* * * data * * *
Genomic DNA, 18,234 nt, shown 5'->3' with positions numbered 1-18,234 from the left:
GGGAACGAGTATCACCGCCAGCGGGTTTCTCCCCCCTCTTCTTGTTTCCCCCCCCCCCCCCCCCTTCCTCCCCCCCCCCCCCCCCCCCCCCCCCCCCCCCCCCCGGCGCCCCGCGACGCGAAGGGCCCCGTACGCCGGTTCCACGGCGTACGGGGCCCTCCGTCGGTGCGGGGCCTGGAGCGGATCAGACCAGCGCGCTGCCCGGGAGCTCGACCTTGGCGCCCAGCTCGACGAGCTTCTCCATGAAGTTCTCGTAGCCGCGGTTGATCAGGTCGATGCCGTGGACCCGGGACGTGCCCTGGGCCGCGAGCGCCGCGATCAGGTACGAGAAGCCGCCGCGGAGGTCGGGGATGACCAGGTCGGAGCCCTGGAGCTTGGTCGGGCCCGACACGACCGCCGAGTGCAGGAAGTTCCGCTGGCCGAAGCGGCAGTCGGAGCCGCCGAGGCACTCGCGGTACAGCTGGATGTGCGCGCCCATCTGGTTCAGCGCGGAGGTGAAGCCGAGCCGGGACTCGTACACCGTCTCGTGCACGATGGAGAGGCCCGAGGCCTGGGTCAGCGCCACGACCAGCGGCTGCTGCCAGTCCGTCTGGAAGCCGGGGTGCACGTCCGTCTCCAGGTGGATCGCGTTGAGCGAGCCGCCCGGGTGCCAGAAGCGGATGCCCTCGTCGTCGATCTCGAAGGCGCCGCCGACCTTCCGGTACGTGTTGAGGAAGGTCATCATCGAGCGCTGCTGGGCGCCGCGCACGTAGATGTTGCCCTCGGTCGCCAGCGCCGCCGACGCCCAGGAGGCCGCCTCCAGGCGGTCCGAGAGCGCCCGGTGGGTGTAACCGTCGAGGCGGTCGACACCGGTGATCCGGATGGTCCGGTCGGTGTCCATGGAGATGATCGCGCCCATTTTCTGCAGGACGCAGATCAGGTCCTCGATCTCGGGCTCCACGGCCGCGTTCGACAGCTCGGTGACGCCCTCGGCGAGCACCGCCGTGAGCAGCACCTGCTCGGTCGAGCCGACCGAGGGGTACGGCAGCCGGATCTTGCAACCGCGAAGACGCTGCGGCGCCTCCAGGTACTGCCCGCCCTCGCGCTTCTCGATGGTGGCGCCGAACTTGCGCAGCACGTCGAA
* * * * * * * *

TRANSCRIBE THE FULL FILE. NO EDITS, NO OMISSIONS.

Genomic DNA, 18,234 nt, shown 5'->3' with positions numbered 1-18,234 from the left:
GGGAACGAGTATCACCGCCAGCGGGTTTCTCCCCCCTCTTCTTGTTTCCCCCCCCCCCCCCCCCTTCCTCCCCCCCCCCCCCCCCCCCCCCCCCCCCCCCCCCCGGCGCCCCGCGACGCGAAGGGCCCCGTACGCCGGTTCCACGGCGTACGGGGCCCTCCGTCGGTGCGGGGCCTGGAGCGGATCAGACCAGCGCGCTGCCCGGGAGCTCGACCTTGGCGCCCAGCTCGACGAGCTTCTCCATGAAGTTCTCGTAGCCGCGGTTGATCAGGTCGATGCCGTGGACCCGGGACGTGCCCTGGGCCGCGAGCGCCGCGATCAGGTACGAGAAGCCGCCGCGGAGGTCGGGGATGACCAGGTCGGAGCCCTGGAGCTTGGTCGGGCCCGACACGACCGCCGAGTGCAGGAAGTTCCGCTGGCCGAAGCGGCAGTCGGAGCCGCCGAGGCACTCGCGGTACAGCTGGATGTGCGCGCCCATCTGGTTCAGCGCGGAGGTGAAGCCGAGCCGGGACTCGTACACCGTCTCGTGCACGATGGAGAGGCCCGAGGCCTGGGTCAGCGCCACGACCAGCGGCTGCTGCCAGTCCGTCTGGAAGCCGGGGTGCACGTCCGTCTCCAGGTGGATCGCGTTGAGCGAGCCGCCCGGGTGCCAGAAGCGGATGCCCTCGTCGTCGATCTCGAAGGCGCCGCCGACCTTCCGGTACGTGTTGAGGAAGGTCATCATCGAGCGCTGCTGGGCGCCGCGCACGTAGATGTTGCCCTCGGTCGCCAGCGCCGCCGACGCCCAGGAGGCCGCCTCCAGGCGGTCCGAGAGCGCCCGGTGGGTGTAACCGTCGAGGCGGTCGACACCGGTGATCCGGATGGTCCGGTCGGTGTCCATGGAGATGATCGCGCCCATTTTCTGCAGGACGCAGATCAGGTCCTCGATCTCGGGCTCCACGGCCGCGTTCGACAGCTCGGTGACGCCCTCGGCGAGCACCGCCGTGAGCAGCACCTGCTCGGTCGAGCCGACCGAGGGGTACGGCAGCCGGATCTTGCAACCGCGAAGACGCTGCGGCGCCTCCAGGTACTGCCCGCCCTCGCGCTTCTCGATGGTGGCGCCGAACTTGCGCAGCACGTCGAA